Strengths and limitations of this study
Our study results should be evaluated in combination with potential weaknesses. A main limitation is that the outcome definitions relied on ICD-10 codes registered during hospital contacts. Although, the comparative design mitigates concerns of potential temporal systematic biases in the recording of ICD-10 codes, we cannot exclude biases in the registration of the outcomes due to potential differences in clinical safety awareness or healthcare seeking behaviour between the vaccinated groups. This type of ascertainment bias would not be expected to affect the validity of any signals found for serious and acute adverse events, but this bias is a particular concern for analyses of less well defined or less severe disorders. As such, our associations would be skewed towards an increased risk if the safety statements on the ChAdOx1-S vaccine issued by the medicinal regulatory authorities41 led to an increased clinical alertness, especially considering any symptoms potentially related to thrombogenic and haemostatic adverse events for the heterologous vaccinated individuals relative to the homologous mRNA vaccinated.
Similarly, due to the Danish covid-19 vaccination roll-out strategy, the heterologous vaccinated group consisted predominantly of healthcare and social services workers. A greater healthcare seeking behaviour for this vaccinated group (relative to the general population) would also lead to a falsely larger effect due to a more sensitive or earlier detection of less severe events. We believe these biases probably contributed to the findings of the category of other bleeding events in the prespecified analyses among individuals who received the heterologous primary vaccination schedule (ie, two doses) because alertness to potential side effects to the heterologous vaccine schedules would likely have been greater at this time. Although such biases are difficult to adequately quantify, this effect is indicated in our results because the trends of the estimates for other bleeding events were similar across all subgroup analyses and further supported by our post hoc analyses in which we found no risk of a specific bleeding subtype.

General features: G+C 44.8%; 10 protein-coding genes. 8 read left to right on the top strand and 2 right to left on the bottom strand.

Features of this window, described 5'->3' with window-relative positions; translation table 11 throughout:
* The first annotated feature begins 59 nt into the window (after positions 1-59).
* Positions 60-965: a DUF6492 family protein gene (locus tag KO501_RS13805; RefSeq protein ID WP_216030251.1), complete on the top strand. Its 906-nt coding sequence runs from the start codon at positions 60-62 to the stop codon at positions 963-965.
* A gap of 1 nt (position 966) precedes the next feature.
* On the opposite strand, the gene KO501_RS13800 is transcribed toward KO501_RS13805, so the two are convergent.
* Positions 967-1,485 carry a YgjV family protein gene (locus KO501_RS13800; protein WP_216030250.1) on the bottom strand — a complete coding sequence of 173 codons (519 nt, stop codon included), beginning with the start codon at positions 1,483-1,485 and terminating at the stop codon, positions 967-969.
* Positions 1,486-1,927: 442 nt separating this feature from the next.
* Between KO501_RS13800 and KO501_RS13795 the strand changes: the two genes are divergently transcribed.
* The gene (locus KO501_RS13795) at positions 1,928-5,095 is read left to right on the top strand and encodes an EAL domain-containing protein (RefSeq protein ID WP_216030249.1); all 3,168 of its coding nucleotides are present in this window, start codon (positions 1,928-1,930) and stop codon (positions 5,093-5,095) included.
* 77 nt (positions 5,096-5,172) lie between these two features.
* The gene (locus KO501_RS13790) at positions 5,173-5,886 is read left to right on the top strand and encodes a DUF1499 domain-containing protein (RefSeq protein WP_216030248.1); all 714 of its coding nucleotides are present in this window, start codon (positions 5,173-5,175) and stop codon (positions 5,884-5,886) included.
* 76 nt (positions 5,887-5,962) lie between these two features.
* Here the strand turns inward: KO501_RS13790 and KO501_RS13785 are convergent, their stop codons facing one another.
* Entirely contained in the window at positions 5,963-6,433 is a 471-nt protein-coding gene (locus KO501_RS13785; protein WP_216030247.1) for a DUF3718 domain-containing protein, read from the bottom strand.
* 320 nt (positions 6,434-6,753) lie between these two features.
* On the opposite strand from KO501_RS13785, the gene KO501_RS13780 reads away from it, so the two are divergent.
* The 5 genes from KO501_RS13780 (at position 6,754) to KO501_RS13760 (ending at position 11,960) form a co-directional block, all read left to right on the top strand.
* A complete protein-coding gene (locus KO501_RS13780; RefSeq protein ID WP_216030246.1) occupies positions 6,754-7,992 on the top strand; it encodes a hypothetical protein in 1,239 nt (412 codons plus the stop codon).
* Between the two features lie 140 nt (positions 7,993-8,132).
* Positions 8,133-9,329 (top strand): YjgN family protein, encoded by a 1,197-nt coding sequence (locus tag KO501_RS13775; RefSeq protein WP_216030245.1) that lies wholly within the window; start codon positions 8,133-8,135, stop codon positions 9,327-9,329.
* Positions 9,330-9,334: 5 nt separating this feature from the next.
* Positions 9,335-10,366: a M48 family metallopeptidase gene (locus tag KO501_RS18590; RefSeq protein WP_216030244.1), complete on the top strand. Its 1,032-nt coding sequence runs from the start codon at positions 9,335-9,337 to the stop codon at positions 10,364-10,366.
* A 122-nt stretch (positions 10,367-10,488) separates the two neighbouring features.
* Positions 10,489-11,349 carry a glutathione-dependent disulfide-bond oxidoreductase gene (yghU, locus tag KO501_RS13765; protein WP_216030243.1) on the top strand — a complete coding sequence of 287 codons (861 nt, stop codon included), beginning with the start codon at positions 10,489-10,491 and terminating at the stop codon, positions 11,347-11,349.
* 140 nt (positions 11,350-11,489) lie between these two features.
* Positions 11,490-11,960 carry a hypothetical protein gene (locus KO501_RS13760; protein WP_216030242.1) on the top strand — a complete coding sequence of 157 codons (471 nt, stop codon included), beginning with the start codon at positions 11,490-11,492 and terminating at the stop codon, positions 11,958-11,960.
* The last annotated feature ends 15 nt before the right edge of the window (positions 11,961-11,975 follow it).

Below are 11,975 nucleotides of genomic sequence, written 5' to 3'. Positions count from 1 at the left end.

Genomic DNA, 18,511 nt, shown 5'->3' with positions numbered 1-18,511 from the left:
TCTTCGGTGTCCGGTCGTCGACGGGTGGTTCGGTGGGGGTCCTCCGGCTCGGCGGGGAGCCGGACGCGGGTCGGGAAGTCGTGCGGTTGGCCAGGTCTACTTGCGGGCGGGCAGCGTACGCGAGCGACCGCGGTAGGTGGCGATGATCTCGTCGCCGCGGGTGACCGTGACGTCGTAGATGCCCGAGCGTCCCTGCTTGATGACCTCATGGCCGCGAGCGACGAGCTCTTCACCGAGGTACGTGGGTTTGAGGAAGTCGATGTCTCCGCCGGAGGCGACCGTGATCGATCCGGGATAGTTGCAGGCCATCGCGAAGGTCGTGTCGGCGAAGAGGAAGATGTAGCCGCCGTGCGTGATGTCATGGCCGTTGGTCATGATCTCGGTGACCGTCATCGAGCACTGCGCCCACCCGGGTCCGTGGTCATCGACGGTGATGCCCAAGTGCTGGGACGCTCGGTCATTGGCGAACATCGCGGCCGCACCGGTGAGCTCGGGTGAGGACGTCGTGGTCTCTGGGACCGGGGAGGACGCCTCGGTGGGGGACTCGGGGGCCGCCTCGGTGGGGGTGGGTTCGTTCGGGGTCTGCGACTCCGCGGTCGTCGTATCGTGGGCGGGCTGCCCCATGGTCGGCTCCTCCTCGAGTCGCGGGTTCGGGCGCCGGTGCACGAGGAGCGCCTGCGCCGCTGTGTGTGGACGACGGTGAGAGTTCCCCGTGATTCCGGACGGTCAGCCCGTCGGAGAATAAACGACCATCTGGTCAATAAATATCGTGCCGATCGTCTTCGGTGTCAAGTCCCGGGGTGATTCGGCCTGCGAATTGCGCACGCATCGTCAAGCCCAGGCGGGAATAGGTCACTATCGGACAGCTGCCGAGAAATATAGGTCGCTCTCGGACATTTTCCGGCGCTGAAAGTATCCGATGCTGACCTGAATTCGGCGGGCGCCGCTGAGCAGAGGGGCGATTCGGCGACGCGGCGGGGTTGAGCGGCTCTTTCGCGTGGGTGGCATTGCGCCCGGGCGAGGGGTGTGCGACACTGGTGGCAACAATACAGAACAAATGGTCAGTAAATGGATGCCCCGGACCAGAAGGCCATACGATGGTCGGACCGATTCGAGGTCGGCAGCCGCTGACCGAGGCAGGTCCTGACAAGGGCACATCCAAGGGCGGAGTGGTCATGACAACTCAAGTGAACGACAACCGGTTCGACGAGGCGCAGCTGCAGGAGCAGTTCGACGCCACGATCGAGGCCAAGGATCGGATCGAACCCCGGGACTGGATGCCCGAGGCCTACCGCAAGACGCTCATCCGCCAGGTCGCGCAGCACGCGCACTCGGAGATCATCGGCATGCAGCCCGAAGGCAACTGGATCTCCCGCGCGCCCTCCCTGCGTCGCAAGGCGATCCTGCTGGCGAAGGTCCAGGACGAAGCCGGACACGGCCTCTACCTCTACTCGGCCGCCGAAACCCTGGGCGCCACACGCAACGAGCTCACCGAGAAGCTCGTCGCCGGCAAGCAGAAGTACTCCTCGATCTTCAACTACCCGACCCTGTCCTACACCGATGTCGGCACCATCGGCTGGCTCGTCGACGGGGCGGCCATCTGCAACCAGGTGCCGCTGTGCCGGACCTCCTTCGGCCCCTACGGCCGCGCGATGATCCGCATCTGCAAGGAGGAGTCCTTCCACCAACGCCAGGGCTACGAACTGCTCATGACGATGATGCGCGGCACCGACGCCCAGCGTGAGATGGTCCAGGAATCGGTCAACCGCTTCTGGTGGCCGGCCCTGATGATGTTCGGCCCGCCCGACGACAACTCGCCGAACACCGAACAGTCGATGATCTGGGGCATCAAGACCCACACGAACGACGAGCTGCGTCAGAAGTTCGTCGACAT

Furthermore, no signal for this outcome was observed among the population who received heterologous booster schedules (ie, three doses). This pattern largely argues against a true association but rather suggests a general biased increase in outcome detection. Of note, the composite outcome of other bleeding events has not been validated. Consequently, we do not believe that our study provides consistent evidence for an association between bleeding events and heterologous primary vaccine schedules. Nonetheless, this observation should ideally be evaluated in future studies of different data sources. Importantly, no other signals were found for the 19 adverse safety outcomes examined and the analyses, when restricting to hospital contacts with a duration of more than 24 h (in which the specificity and severity of the captured outcomes are increased), showed no significant differences in the risk of the serious adverse events between the vaccinated groups.
As such, our results could inform clinicians, patients, and medicinal regulatory authorities on the safety of the heterologous vaccine schedule of ChAdOx1-S priming and mRNA booster dose or doses with the BNT162b2 or mRNA-1273 vaccines. This study was based on cross linkage of data from several Danish healthcare registers, which allows for prospective and individual level ascertainment of health information registered during routine clinical care. The nationwide coverage of the Danish registers facilitated a large study population to assess the comparative safety in relation to the risk of rare adverse events. Because of the relative rarity of the individual events, however, the statistical power was limited for some of these analyses, leading to a low precision of the estimates. Based on the upper 95% confidence intervals of the main analysis, our results are inconsistent with a relative increased risk of more than twofold for seven of the 15 outcomes analysed. As this research is the first observational study, to our knowledge, to evaluate the safety of the heterologous primary and booster covid-19 vaccine schedules with a wide range of adverse outcome events, findings should be evaluated for supporting evidence in other independent populations.
Comparison with other studies